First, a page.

This plan also helps schools complete the responsible use policy, parent acknowledgement and social media policies for both educators and students, and the Common Sense Education digital citizenship certification for educators and the school.

For the Practitioner Schools Program, school Innovative Designer (ID) teams create a plan for addressing a problem of practice (POP). The POP is then translated as the design challenge for the school to solve throughout the year using a design process. Some examples of design challenges that have surfaced from our schools include:

  • How might we leverage digital tools and resources coupled with strong first instruction so that we don’t have afterschool intervention? 
  • How might we reimagine our PD to incorporate everyone’s talents, skills and abilities and to create a community of shared learning?
  •  How might we incorporate the district’s free enterprise apps and tools in lesson design to promote access and inclusion of students with disabilities in standards-based, rigorous instruction?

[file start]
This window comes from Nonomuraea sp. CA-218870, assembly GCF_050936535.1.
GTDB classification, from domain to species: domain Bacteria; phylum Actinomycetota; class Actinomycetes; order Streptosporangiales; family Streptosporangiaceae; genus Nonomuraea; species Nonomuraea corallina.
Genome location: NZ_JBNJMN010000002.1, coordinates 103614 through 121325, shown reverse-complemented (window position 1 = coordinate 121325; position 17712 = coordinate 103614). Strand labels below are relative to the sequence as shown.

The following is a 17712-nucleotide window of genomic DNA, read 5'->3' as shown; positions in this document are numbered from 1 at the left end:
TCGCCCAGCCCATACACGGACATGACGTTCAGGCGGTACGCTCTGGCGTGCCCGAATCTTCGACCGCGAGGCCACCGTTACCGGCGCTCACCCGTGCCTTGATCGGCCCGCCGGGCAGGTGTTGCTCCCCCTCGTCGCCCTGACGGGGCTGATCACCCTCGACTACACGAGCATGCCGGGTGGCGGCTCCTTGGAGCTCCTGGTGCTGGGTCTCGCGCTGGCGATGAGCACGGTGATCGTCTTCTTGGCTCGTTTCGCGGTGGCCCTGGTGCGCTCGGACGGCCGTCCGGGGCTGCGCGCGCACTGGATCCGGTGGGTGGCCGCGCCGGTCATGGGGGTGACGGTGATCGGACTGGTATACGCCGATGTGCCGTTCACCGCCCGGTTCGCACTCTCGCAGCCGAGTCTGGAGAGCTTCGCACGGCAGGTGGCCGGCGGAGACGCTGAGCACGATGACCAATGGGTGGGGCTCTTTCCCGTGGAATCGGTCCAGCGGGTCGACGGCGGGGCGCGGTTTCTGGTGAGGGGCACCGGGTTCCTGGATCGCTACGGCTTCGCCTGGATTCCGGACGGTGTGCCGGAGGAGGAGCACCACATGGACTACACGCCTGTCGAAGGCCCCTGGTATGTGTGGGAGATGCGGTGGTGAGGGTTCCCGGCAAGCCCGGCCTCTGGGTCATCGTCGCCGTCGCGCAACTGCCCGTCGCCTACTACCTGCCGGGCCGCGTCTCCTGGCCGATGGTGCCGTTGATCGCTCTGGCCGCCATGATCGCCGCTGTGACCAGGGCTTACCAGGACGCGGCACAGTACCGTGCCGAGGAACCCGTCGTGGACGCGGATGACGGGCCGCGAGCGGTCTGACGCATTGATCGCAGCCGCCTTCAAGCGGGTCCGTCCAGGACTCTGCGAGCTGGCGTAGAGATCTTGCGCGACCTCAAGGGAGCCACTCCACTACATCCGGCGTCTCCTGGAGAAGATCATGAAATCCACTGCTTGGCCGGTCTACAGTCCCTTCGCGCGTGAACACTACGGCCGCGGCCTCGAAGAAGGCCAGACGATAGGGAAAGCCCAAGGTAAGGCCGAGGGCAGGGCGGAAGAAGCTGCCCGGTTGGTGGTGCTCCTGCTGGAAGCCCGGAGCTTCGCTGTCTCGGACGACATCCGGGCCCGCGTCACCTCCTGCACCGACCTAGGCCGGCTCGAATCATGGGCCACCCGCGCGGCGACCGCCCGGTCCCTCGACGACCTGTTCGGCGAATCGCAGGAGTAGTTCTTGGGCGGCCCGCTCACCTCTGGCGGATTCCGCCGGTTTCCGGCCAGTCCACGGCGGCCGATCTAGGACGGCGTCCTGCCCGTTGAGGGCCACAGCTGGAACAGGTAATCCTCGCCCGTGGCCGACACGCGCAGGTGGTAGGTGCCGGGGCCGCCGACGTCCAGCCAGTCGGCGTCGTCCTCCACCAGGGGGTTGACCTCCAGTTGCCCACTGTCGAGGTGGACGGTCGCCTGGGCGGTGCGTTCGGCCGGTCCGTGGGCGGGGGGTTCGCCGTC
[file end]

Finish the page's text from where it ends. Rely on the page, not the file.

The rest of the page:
Based on these “How might we” statements, ITI supports the ID teams by mapping out action steps for the year in collaboration with the ITF. All Practitioner Schools collaborate on design challenges to foster a collaborative and communal approach to solving common educational challenges by leveraging digital tools and resources.

Exemplars Model

To share promising practices, ITI launched the Exemplars Model, a dynamic curation of instructional examples from across the district featuring school leaders engaging in personalized learning. In this model, educators explore instructional practices that demonstrate key frameworks, such as the ISTE Standards, the SAMR model and the ITI Leading with Instruction Progress Report.

The key takeaways of the ITI experience is to lead with instruction through ISTE Standards-based professional development. With the ISTE Education Leader Standards, you, too, can leverage digital tools and resources to not only accelerate student learning, but also cultivate innovative practices among school and district leadership so they are empowered to effect consistent systemwide change.

For more information on ITI’s approach to designing personalized professional learning experiences, please see our latest progress report, Leading with Instruction. Follow us on Twitter@ ITI_LAUSD.

Sophia Mendoza is the director of LAUSD’s Instructional Technology Initiative (ITI). Allison Jonas is the readiness and integration coordinator for the ITI. Dominic Caguioa is the readiness and integration specialist for the ITI.